With this network of symbols in mind, let us turn the story on its head. Instead of starting with the "beginning" on Christmas day, let us start with the "end" on Christmas day. My hope is that on Easter I will write about the "beginning" in full form. After all, if a story is tied together, we should find the beginning in the end, and the end in the beginning. But do not mistake - this does not mean that I think Christ was destined to die at his birth-bed. On the contrary - Christ's death only has meaning to me if it was a choice, an undecidable responsibility. As we look for the beginning in the ending, we should keep this radical choice(s) in mind.

The scene is an all too familiar one - Christ on a cross. In many ways, this familiarity has bred complacency. Has the cross become a whitewashed symbol? Perhaps, perhaps not.

The tragedy of the moment was insurmountable. With a life of radical choice(s), Christ had stood for the marginalized, the oppressed, those which-are-not, against structures of power and oppression. Empire stood in the way of the Kingdom of God. The Empire had no compassion, no mercy. With Christ's radical choice(s), the structures of power moved to remove the nuisance. And make no mistake, to a world of empires, Christ and his small band of disciples was a nuisance at best.

One of the problems with the familiar scene of Christ on a cross is that it is always singular. The Empire had no patience for criminals, revolutionaries and nuisances, however, and typically crucified them all, with thousands being crucified in a day being common-place. Christ was one among thousands, one tragedy among many. The tragedy of the moment only increases from this - one lost voice, bound to be forgotten like all the others. A lost voice...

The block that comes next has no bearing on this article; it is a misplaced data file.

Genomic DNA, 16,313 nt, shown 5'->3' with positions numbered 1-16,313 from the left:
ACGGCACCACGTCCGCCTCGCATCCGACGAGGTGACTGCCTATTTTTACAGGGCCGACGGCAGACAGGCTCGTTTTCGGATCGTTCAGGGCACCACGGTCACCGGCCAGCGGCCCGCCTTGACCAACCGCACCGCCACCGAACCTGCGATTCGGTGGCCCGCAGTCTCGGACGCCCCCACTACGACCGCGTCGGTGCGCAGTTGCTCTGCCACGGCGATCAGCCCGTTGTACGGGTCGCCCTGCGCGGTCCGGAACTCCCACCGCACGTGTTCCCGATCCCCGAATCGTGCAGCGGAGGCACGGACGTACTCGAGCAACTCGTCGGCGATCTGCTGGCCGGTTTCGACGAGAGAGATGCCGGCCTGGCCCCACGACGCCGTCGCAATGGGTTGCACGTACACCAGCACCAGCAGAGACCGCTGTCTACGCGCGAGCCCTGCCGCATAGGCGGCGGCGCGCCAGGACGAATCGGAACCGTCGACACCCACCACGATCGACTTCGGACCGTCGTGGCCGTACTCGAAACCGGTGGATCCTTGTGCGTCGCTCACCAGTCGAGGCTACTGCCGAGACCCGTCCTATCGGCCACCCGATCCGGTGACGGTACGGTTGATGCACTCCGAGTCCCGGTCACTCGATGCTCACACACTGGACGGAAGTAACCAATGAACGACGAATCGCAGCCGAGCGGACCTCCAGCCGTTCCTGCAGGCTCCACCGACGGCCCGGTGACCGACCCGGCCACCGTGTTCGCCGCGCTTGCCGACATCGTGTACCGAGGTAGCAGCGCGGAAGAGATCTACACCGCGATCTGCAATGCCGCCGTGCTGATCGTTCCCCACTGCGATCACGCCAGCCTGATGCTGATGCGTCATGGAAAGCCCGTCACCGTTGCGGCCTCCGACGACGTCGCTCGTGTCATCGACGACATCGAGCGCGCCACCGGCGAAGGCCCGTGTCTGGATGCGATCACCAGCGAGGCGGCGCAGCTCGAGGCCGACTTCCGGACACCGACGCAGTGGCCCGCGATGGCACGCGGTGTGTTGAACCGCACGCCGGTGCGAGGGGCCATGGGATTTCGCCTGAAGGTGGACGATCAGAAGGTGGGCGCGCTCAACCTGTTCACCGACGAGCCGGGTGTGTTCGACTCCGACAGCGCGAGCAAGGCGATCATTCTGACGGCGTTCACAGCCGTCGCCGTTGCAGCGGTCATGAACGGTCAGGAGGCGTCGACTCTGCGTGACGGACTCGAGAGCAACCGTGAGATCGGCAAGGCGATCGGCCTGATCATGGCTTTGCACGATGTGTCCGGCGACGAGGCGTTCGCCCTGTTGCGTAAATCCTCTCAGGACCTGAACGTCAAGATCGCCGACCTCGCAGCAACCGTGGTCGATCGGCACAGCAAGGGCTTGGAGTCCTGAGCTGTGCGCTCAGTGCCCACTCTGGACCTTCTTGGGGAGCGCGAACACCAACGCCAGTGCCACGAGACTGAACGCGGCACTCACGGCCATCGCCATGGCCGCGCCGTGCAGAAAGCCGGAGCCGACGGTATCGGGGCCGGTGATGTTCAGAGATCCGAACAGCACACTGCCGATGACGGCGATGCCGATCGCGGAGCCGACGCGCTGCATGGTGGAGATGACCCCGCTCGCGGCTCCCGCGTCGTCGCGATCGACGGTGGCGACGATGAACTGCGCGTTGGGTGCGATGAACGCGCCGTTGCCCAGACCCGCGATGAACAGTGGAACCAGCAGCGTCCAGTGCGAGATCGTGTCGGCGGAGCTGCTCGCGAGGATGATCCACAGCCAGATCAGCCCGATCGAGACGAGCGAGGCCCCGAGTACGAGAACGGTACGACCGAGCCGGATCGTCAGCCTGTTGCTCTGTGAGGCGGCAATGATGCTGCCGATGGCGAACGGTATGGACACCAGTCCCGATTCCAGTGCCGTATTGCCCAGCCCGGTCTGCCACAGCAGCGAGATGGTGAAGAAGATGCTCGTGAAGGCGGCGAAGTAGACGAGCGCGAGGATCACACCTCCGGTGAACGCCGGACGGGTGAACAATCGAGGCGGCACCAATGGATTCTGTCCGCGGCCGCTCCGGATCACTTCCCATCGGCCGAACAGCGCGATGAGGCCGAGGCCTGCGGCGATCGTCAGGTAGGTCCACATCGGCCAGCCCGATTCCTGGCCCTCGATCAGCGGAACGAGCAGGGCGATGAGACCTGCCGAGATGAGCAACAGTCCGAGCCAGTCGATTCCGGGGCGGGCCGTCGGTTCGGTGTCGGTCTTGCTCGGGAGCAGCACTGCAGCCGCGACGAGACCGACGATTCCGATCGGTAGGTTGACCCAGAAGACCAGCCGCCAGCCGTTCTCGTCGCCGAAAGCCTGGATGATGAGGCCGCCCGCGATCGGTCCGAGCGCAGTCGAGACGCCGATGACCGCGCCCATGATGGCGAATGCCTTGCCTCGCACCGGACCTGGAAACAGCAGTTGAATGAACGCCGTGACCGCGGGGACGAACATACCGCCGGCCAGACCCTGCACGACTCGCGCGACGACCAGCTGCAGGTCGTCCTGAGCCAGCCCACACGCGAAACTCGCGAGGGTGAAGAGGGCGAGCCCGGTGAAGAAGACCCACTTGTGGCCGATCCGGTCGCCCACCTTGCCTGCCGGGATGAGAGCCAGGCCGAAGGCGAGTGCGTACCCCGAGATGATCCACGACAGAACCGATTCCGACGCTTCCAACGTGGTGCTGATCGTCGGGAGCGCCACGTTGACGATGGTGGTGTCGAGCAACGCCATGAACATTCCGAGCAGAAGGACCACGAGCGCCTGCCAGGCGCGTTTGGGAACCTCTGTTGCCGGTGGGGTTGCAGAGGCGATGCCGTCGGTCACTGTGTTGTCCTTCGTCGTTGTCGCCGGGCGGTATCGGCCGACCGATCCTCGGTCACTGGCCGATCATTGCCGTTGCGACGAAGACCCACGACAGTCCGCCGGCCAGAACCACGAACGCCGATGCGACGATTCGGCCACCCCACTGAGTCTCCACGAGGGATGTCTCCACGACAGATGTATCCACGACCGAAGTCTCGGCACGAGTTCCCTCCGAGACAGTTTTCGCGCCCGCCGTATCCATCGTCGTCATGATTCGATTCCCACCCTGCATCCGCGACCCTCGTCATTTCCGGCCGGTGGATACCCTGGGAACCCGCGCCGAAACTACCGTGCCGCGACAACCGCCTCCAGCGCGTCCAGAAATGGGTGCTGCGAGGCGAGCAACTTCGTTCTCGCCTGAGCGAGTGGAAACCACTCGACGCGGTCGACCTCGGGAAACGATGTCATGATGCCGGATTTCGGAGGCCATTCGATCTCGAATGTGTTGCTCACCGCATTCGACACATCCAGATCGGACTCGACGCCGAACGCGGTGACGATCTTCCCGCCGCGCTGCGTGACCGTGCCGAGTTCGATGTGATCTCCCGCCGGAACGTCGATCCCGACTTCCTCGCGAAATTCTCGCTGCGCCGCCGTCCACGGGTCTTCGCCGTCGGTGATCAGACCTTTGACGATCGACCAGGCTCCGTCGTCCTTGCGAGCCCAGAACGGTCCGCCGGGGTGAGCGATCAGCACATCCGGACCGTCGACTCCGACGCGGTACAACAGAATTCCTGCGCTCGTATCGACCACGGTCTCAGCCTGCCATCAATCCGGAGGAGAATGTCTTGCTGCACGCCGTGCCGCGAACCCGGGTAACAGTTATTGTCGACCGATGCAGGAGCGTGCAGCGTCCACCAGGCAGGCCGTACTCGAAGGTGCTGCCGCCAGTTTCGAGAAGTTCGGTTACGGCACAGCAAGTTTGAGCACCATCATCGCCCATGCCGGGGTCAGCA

The death would not have been pretty. Crucifixion was brutal enough by itself. However, carrion birds would typically swoop overhead waiting (sometimes) for the moment of death. Burial simply was not allowed. Dogs would wait at the base of the cross ready to feast on the corpse. The Empire was thorough - it would remove all traces of its enemies from this earth. Keep in mind that burial and death rites were incredibly important in ancient societies - to be denied either was seen as pure dishonor and tragedy (think Antigone).

Absent from this death was any magic of any sort. By magic, I do not mean parlor tricks - there was no magical vindication in Christ's death (or anyone else's death) on the cross. No substitutionary atonement. Any God that needs to be appeased for the sin of the world by death (of any sort) is no God. No one (including God) did anything to vindicate Christ's death. There was no magic in the moment, only tragedy. Christ's death was like all the others, totally unremarkable and absolutely tragic.

Can a storyteller stop the story there? Can the narrative end there? No. We must be open to God's in(ter)vention. The story cannot end there because we cannot let it end there. We hope because we must. Christ was resurrected in the gospels because tragedy is no ending. We cannot live in absolute tragedy. Zizek once wrote that if the crucifixion should have taught Christians anything, it is that God does not use magic to save us on the brink of disaster. We only have ourselves, our own act(ualizations). Zizek was only partially right, we have our own act(ualizations) and we cannot pray for magic, but in the end we do have our stories. Or perhaps, I should say that on this Christmas day, in the beginning, we do have our stories. And there our hope lies.

May hope find you all on this Christmas day,